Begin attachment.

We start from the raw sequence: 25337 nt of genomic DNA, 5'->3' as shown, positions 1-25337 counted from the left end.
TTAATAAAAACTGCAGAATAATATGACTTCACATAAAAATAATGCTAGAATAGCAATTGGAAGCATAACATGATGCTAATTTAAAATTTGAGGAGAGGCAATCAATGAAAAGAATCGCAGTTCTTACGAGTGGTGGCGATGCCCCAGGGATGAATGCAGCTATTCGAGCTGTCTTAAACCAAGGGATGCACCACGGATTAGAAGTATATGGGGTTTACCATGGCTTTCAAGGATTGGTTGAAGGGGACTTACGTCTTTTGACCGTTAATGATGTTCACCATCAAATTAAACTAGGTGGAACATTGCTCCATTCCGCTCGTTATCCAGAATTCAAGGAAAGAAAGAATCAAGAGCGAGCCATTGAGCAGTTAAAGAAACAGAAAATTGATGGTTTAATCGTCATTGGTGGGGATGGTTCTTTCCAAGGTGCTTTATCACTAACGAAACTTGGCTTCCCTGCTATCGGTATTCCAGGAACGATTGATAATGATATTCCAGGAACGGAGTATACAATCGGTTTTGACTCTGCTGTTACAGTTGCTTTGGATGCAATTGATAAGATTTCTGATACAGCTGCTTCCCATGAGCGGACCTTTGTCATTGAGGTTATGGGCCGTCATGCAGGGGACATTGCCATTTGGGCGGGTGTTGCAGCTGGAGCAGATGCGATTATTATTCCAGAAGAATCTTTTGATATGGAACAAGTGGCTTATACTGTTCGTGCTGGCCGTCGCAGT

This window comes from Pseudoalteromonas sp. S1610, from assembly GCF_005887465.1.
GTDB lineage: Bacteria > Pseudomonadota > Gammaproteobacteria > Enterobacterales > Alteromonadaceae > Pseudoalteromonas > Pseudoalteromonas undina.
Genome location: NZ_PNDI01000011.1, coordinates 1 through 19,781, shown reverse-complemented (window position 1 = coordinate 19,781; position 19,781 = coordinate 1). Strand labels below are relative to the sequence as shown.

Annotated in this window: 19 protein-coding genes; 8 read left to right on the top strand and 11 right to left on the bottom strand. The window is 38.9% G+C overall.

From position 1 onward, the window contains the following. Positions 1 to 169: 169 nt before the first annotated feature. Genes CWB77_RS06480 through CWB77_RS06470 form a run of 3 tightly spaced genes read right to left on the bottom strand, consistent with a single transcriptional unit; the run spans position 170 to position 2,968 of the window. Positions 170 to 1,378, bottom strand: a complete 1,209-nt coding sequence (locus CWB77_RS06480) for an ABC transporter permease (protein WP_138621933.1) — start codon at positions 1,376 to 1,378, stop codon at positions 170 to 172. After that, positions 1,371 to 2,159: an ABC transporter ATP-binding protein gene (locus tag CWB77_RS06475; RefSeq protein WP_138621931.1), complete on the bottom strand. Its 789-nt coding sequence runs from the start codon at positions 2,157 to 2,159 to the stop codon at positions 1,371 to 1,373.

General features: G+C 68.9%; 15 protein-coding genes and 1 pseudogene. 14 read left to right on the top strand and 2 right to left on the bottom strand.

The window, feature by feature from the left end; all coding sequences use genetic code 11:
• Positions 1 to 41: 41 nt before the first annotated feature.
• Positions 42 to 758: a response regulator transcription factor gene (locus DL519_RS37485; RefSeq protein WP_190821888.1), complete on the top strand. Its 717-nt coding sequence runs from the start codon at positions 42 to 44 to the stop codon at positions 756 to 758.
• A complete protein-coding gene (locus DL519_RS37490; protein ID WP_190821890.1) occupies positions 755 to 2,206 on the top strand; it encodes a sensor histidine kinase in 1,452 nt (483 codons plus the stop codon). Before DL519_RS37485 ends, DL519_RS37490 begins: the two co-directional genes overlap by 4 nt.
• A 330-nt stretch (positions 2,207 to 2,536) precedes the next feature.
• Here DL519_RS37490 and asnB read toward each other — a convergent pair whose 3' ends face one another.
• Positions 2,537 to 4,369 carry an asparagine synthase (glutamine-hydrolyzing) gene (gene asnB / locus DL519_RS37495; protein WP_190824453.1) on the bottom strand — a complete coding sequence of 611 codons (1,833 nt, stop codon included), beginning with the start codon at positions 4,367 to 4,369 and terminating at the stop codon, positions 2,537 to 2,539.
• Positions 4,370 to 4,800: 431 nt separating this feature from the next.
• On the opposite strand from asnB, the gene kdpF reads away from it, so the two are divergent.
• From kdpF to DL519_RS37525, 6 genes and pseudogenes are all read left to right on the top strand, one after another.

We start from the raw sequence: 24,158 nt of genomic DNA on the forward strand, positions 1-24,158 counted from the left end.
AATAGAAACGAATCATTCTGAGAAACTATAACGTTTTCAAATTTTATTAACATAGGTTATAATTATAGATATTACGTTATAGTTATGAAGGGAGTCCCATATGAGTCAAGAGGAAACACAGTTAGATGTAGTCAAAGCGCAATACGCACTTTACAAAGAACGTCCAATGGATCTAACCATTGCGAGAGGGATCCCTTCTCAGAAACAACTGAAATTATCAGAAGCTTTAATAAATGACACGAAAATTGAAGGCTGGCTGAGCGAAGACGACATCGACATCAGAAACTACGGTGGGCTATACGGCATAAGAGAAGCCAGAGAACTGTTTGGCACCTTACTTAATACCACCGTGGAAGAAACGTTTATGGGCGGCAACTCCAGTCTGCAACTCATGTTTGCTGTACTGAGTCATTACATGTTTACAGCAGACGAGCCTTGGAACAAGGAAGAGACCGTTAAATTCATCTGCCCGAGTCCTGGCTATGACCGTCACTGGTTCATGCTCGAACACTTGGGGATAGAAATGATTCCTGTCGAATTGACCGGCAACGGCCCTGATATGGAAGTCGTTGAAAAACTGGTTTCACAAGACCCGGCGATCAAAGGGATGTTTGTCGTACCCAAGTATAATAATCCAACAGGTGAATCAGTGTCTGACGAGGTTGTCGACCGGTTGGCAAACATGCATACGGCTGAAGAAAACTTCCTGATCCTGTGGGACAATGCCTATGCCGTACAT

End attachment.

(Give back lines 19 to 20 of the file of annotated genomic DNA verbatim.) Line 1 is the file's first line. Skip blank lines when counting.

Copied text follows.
We start from the raw sequence: 24,158 nt of genomic DNA on the forward strand, positions 1-24,158 counted from the left end.
AATAGAAACGAATCATTCTGAGAAACTATAACGTTTTCAAATTTTATTAACATAGGTTATAATTATAGATATTACGTTATAGTTATGAAGGGAGTCCCATATGAGTCAAGAGGAAACACAGTTAGATGTAGTCAAAGCGCAATACGCACTTTACAAAGAACGTCCAATGGATCTAACCATTGCGAGAGGGATCCCTTCTCAGAAACAACTGAAATTATCAGAAGCTTTAATAAATGACACGAAAATTGAAGGCTGGCTGAGCGAAGACGACATCGACATCAGAAACTACGGTGGGCTATACGGCATAAGAGAAGCCAGAGAACTGTTTGGCACCTTACTTAATACCACCGTGGAAGAAACGTTTATGGGCGGCAACTCCAGTCTGCAACTCATGTTTGCTGTACTGAGTCATTACATGTTTACAGCAGACGAGCCTTGGAACAAGGAAGAGACCGTTAAATTCATCTGCCCGAGTCCTGGCTATGACCGTCACTGGTTCATGCTCGAACACTTGGGGATAGAAATGATTCCTGTCGAATTGACCGGCAACGGCCCTGATATGGAAGTCGTTGAAAAACTGGTTTCACAAGACCCGGCGATCAAAGGGATGTTTGTCGTACCCAAGTATAATAATCCAACAGGTGAATCAGTGTCTGACGAGGTTGTCGACCGGTTGGCAAACATGCATACGGCTGAAGAAAACTTCCTGATCCTGTGGGACAATGCCTATGCCGTACAT